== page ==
Kanye West’s Comments Spark Antisemitic Acts

Rapper and business mogul Kanye West (he/him), who has legally changed his name to Ye, is no stranger to controversy. However, the rapper’s recent antisemitic comments have veered into the extreme. On October 8, Ye tweeted that he would go “defcon 3 on JEWISH PEOPLE” and that “[y]ou guys have toyed with me and tried to black ball anyone whoever oppresses your agenda.” Ye’s Twitter account was locked out the following day, one step below a full account suspension. Ye’s 31.5 million Twitter followers could still access his account, but the “Jesus Walks” rapper could not. His account has since been unlocked.

Ye claims that he cannot be antisemitic because he believes Black people are the actual Jewish people. An analysis of his behavior by the American Defamation League (ADL) explains that West has furthered an antisemitic trope used by hate groups that those who are not Black and claim to be Jewish, dubbed “fake Jews,” are involved in a conspiracy to oppress non-Jewish people. This claim is often repeated by a fringe religious organization, The Black Hebrew Israelite (BHI) movement. The ADL emphasized that the BHI is not considered part of mainstream Judaism, nor does it represent Black Jews.

Since Ye’s Twitter episode, a rash of antisemitic incidents has occurred. On October 22, several people believed to be a part of the Goyim Defense League (GDL), an antisemitic hate group, hung banners with antisemitic messages over a bridge on Interstate 405 in Los Angeles. Three banners were displayed by the small group, who also performed Nazi salutes. One banner read, “Kanye is right about the Jews,” another said, “honk if you know,” and the third promoted a video platform that streams antisemitic content operated by the GDL.

That same weekend, antisemitic flyers blaming Jewish people for health, environmental, racial, and social issues were distributed in Beverly Hills. It is not clear if the two incidents are connected.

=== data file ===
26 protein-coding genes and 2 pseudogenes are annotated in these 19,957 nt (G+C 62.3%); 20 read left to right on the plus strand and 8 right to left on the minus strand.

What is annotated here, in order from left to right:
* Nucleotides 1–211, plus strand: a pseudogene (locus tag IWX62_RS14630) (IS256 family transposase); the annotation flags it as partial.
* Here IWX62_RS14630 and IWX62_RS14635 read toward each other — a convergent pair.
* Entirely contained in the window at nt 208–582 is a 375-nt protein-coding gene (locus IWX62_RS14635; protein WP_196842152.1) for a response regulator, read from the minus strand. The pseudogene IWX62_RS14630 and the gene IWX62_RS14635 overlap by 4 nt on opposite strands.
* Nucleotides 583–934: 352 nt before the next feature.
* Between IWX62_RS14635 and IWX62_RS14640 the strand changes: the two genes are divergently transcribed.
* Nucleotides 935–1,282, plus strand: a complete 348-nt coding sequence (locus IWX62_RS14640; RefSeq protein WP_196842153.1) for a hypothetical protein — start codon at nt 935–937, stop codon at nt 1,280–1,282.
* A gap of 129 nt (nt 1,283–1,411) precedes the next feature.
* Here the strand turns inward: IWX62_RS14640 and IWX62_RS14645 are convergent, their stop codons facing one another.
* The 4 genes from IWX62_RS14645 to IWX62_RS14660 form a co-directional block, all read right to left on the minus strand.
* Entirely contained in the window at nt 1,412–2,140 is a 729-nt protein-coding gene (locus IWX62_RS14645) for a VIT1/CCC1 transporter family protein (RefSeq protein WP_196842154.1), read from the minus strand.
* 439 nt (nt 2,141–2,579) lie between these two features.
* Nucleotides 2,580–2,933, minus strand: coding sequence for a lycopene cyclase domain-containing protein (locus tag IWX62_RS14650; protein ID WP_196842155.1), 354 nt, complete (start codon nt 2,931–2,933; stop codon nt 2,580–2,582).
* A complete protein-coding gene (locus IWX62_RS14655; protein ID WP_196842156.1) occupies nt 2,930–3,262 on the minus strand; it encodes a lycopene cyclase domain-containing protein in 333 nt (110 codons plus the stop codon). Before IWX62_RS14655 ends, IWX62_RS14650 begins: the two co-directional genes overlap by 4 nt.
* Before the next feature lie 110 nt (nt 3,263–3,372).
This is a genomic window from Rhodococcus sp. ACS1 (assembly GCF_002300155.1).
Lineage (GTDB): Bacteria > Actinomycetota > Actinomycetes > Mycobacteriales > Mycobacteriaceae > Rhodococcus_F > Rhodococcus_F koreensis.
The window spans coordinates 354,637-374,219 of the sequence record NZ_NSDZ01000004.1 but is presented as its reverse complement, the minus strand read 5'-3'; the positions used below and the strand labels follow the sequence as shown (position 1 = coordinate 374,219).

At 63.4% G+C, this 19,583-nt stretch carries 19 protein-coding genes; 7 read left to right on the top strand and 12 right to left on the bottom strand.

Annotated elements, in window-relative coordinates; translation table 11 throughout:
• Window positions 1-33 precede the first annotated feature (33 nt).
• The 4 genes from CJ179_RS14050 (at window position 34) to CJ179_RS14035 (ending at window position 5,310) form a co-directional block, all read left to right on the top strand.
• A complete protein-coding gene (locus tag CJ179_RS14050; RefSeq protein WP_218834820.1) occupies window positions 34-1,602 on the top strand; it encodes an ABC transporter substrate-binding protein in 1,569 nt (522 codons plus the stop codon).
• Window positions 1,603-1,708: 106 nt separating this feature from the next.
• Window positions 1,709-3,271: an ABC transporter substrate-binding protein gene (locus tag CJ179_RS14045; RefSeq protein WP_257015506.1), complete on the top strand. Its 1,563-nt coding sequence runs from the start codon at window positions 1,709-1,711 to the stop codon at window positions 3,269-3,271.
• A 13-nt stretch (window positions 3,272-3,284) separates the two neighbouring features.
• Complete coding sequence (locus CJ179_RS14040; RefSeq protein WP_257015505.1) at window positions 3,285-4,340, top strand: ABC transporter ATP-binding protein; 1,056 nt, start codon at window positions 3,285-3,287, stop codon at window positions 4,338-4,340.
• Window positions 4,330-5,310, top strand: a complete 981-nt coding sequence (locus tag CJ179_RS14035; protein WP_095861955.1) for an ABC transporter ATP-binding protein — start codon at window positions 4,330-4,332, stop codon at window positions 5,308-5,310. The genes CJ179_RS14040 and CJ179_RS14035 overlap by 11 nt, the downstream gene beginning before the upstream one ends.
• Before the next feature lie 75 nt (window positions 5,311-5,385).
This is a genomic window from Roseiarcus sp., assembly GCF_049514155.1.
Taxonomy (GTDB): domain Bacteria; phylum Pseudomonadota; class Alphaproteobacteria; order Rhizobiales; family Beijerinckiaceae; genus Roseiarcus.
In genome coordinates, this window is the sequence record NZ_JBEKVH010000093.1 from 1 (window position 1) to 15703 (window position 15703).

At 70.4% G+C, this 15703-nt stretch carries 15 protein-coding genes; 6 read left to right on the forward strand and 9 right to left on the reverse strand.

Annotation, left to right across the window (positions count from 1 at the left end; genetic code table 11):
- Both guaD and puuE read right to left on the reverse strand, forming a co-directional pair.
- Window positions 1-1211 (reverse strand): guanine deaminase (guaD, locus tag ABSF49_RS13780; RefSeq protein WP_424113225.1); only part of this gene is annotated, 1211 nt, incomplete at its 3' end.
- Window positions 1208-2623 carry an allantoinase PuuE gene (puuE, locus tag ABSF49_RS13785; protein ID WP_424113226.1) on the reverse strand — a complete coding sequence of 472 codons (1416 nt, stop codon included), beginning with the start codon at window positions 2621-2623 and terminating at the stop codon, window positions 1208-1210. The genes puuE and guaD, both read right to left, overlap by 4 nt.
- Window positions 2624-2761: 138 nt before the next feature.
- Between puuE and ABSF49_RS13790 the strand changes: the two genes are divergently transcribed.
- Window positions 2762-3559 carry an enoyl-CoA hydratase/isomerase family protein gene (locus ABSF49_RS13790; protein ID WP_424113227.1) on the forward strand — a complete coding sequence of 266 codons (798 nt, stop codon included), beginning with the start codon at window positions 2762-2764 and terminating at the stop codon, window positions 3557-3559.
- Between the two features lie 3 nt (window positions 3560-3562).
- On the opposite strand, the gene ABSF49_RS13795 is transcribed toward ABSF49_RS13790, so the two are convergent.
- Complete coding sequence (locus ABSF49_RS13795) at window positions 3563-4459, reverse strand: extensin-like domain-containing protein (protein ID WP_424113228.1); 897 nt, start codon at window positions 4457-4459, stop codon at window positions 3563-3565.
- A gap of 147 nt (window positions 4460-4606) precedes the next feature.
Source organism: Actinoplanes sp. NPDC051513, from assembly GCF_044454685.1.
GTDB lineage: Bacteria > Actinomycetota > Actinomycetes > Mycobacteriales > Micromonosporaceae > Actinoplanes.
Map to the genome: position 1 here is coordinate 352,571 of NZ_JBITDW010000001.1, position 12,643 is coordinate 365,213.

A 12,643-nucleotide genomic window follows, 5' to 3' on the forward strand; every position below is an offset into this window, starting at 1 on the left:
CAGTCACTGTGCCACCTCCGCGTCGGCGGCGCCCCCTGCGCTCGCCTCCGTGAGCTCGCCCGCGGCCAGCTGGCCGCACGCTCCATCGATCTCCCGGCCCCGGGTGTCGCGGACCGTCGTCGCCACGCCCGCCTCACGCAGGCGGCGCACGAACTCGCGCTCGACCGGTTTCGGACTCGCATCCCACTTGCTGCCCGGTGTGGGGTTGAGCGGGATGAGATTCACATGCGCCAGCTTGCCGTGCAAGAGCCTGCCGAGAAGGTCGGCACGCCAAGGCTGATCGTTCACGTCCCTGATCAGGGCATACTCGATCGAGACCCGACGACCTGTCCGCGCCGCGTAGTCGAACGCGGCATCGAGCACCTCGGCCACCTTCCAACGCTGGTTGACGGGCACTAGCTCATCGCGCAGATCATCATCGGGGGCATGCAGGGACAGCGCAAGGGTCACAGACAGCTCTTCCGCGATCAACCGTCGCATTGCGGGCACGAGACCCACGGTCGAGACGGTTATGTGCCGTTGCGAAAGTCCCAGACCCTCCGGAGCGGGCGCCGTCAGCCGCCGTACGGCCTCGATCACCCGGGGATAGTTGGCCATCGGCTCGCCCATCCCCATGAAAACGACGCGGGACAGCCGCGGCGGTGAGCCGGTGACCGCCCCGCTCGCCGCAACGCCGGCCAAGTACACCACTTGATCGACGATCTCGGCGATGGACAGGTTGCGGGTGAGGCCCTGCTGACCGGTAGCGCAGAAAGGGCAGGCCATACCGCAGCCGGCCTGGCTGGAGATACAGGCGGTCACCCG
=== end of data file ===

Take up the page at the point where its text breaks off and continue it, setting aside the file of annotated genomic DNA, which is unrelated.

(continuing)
On November 3, the FBI released an alert warning that they had received “credible information of a broad threat” to synagogues in New Jersey. Soon after, the FBI stated it had identified the source of the threat. On November 10, police arrested 18-year-old suspect Omar Alkattoul (he/him), who had shared an antisemitic manifesto on social media and referenced plans to attack Jewish people.
While antisemitism is not a new phenomenon, incidents of antisemitic violence, harassment, and vandalism have been on the rise in the U.S. According to an audit by the ADL released in April, the past year had the highest numbers of incidents since the organization began tracking them in 1979. There were 2,717 incidents reported in 2021, up 34% from 2,026 incidents in 2020. The ADL has tracked over 1,400 incidents so far in 2022.

The fallout for Ye has been severe. He has lost contracts and sales from Adidas, Foot Locker, Balenciaga, Peloton, TJX companies, and several talent agencies. JP Morgan Chase Bank has revoked his privileges to continue using their services. According to an estimate by Forbes, Ye lost $1.5 billion of his fortune attributable to his Yeezy deal with Adidas, dropping his net worth to $400 million.

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